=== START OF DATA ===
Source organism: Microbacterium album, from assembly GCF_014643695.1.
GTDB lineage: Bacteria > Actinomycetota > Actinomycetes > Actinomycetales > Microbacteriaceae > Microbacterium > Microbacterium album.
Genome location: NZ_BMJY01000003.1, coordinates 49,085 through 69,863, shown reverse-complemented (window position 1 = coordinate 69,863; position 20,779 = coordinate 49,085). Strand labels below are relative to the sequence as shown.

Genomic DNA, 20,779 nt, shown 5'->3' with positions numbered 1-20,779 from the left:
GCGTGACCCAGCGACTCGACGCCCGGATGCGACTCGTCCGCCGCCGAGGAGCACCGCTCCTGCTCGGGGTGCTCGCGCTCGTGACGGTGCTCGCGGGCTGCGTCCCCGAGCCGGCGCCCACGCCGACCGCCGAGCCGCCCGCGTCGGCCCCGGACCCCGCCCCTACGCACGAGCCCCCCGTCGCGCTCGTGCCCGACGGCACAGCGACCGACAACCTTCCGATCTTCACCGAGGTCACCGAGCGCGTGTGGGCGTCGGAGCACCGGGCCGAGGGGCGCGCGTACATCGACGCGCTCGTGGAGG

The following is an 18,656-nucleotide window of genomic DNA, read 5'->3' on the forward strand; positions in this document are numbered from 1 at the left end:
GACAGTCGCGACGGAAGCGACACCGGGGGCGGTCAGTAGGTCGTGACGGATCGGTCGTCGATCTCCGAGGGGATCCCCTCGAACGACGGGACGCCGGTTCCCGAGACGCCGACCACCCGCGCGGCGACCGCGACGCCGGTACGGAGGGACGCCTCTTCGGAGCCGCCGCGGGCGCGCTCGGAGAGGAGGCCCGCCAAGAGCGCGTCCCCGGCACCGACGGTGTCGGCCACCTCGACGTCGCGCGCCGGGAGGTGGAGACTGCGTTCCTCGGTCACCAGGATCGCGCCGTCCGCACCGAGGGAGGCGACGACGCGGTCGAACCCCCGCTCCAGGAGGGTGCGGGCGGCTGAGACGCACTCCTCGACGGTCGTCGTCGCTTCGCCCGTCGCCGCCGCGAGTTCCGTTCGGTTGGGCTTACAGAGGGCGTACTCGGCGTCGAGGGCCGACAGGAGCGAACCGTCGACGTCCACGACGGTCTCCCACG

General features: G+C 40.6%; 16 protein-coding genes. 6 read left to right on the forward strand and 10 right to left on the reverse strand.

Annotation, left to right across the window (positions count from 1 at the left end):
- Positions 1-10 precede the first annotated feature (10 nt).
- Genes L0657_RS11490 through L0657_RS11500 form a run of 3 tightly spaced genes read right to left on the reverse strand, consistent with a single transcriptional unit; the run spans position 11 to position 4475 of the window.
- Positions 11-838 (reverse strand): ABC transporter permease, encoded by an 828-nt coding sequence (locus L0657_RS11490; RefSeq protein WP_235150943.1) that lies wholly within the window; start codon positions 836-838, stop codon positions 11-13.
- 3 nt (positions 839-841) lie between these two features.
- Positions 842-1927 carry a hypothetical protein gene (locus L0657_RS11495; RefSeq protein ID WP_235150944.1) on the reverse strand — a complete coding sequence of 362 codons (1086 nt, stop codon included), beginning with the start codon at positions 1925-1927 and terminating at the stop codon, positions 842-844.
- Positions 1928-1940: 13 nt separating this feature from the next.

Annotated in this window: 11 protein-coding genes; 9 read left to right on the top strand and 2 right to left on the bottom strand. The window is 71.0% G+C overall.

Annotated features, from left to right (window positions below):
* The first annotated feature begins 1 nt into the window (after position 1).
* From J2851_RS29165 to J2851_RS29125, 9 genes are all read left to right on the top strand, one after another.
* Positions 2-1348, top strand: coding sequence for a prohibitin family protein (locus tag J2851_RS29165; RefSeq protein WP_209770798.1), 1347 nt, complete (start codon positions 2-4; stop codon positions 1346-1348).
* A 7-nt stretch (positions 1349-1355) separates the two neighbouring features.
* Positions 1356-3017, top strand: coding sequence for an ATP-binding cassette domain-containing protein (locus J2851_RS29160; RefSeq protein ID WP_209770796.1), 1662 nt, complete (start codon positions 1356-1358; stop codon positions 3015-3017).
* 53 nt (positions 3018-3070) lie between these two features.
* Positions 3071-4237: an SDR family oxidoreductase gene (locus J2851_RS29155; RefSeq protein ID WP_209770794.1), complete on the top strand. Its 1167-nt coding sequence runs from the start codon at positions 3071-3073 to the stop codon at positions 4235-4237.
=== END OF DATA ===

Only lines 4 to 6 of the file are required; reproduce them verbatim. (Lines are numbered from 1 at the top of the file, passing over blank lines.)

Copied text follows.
Genomic DNA, 20,779 nt, shown 5'->3' with positions numbered 1-20,779 from the left:
GCGTGACCCAGCGACTCGACGCCCGGATGCGACTCGTCCGCCGCCGAGGAGCACCGCTCCTGCTCGGGGTGCTCGCGCTCGTGACGGTGCTCGCGGGCTGCGTCCCCGAGCCGGCGCCCACGCCGACCGCCGAGCCGCCCGCGTCGGCCCCGGACCCCGCCCCTACGCACGAGCCCCCCGTCGCGCTCGTGCCCGACGGCACAGCGACCGACAACCTTCCGATCTTCACCGAGGTCACCGAGCGCGTGTGGGCGTCGGAGCACCGGGCCGAGGGGCGCGCGTACATCGACGCGCTCGTGGAGG

The following is an 18,656-nucleotide window of genomic DNA, read 5'->3' on the forward strand; positions in this document are numbered from 1 at the left end: